"Marley & Me" spreads a rescue-friendly message
When the live-action "101 Dalmatians" film was released in 1996, the American Humane Assn. was overwhelmed by the public's response; filmgoers purchased dalmatians in droves, often with unpleasant end results for the dogs. Since dalmatians are a high-energy (not to mention large) breed, many families found out too late that they didn't fit in with their lifestyles and the dogs wound up abandoned in shelters across the country.
More than a decade later, the organization had an education-centric plan in place for the release of "Marley & Me," the new film based on the best-selling novel by John Grogan and starring Jennifer Aniston (along with the 22 Labrador retrievers who play Marley at various ages).
The idea was threefold: to make sure that Labs (already the most popular American Kennel Club breed) don't become impulse purchases for the "Marley"-viewing public, to encourage adoption and to nip opportunistic puppy-mill breeding in the bud. (Puppy mills have notoriously flooded pet stores with breeds featured in popular movies, like "101's" dalmatians and St. Bernards after the release of "Beethoven.")
The group partnered with 20th Century Fox, the studio behind "Marley," to distribute pet ownership tip pamphlets and educate viewers about the importance of adoption. (Clyde, the dog who played Marley during most of the film, is a rescue himself.) Adoption events and a pet food-blanket drive were held in connection with "Marley" premiere screenings. "[Fox was] one of the most outstanding studios that I've had the opportunity to work with," says Jone Bouman, the head of communications for American Humane's Film & TV unit. "I'm just so grateful to them."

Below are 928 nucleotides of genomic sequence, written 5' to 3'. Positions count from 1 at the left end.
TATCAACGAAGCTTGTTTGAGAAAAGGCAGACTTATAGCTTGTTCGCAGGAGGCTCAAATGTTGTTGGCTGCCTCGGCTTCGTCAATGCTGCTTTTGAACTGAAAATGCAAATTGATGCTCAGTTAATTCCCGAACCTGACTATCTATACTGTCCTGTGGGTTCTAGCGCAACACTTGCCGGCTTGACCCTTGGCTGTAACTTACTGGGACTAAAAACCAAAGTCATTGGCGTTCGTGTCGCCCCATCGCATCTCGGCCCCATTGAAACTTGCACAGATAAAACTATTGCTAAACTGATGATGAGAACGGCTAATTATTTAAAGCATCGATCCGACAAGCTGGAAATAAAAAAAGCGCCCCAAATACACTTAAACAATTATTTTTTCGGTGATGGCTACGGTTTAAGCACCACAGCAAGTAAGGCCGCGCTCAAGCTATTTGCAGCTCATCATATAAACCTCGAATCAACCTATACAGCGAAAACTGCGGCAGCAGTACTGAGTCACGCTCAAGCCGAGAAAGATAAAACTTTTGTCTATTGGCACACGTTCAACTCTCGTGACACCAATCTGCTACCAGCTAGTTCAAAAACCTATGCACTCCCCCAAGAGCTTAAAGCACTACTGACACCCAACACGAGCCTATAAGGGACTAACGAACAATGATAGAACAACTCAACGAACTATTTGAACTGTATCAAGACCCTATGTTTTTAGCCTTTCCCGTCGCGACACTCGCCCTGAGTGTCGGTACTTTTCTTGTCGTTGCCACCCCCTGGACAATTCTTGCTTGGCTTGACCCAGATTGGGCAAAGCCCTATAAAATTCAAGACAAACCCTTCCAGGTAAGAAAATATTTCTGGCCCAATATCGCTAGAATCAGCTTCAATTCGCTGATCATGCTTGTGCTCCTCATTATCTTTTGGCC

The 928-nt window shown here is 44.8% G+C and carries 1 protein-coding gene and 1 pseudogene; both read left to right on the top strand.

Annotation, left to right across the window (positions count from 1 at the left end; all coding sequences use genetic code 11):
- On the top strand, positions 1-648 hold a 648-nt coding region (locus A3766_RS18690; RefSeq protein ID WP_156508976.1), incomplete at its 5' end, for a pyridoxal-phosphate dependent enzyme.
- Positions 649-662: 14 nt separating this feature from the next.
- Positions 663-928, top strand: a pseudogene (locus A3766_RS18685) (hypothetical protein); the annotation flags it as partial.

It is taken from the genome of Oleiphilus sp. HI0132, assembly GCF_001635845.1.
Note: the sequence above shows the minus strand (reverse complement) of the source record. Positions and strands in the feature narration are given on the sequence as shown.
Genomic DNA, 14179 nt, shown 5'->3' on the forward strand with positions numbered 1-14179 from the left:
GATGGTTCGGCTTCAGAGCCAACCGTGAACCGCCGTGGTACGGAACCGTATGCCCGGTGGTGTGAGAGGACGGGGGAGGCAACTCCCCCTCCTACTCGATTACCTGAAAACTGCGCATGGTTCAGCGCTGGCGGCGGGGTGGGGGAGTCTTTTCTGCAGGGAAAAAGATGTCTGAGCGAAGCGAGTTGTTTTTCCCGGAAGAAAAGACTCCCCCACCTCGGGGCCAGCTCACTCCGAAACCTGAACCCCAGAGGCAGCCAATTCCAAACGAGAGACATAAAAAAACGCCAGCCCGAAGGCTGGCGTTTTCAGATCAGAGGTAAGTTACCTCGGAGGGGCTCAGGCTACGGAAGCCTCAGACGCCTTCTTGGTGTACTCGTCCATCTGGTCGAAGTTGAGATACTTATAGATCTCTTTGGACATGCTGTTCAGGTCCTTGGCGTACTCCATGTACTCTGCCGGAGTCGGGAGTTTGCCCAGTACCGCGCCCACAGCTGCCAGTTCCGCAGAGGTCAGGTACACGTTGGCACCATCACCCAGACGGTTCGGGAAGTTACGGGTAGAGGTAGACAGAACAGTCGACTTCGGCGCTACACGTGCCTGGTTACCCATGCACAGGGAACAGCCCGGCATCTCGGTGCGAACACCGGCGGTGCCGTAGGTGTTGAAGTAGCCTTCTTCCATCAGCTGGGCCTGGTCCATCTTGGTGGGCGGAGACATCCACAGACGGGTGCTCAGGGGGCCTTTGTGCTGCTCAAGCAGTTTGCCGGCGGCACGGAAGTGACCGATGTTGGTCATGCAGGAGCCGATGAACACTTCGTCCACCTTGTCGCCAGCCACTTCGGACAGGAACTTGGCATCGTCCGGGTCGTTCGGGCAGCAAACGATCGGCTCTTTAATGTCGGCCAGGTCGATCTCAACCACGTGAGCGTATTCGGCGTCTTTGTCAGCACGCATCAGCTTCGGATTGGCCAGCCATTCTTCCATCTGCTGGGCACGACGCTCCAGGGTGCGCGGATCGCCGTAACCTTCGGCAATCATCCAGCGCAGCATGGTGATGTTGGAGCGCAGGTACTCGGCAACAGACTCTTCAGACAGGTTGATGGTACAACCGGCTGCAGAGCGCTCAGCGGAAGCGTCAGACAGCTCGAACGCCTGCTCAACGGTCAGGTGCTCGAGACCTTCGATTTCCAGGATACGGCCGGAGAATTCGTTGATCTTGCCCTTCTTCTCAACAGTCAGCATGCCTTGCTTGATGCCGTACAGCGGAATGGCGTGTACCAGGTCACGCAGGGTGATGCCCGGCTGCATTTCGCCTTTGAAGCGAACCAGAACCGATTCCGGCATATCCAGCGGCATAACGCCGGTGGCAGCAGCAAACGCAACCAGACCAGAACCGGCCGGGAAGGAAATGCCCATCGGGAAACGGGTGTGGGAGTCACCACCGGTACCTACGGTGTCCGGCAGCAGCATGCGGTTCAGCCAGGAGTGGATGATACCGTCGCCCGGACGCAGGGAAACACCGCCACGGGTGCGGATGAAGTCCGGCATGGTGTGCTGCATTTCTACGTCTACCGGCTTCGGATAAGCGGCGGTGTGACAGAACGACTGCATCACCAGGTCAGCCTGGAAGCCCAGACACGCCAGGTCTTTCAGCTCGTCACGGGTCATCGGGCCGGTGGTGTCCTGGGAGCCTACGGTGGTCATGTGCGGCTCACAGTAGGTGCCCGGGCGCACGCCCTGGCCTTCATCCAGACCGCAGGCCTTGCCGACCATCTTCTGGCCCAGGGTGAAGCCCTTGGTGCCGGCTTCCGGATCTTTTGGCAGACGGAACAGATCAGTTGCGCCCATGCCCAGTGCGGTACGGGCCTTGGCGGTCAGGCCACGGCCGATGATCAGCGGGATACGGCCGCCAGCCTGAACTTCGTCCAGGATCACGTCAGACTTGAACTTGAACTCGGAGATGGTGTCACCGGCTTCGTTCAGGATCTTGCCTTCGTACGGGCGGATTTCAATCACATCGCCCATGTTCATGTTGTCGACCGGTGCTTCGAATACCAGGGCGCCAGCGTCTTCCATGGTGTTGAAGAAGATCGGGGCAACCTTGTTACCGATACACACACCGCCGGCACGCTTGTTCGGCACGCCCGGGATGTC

American Humane (not to be confused with the Humane Society of the United States) is the group behind the "no animals were harmed" end-credit disclaimer. They supervise and rate more than 1,000 productions a year to ensure the welfare of animal actors ("Marley" received an Outstanding rating).
Early reviews for "Marley" look good -- Entertainment Weekly's Owen Gleiberman calls it "the single most endearing and authentic movie about the human–canine connection in decades." And PETA, not to be outdone, gives it "two paws up."
Photo: Dan Steinberg/Associated Press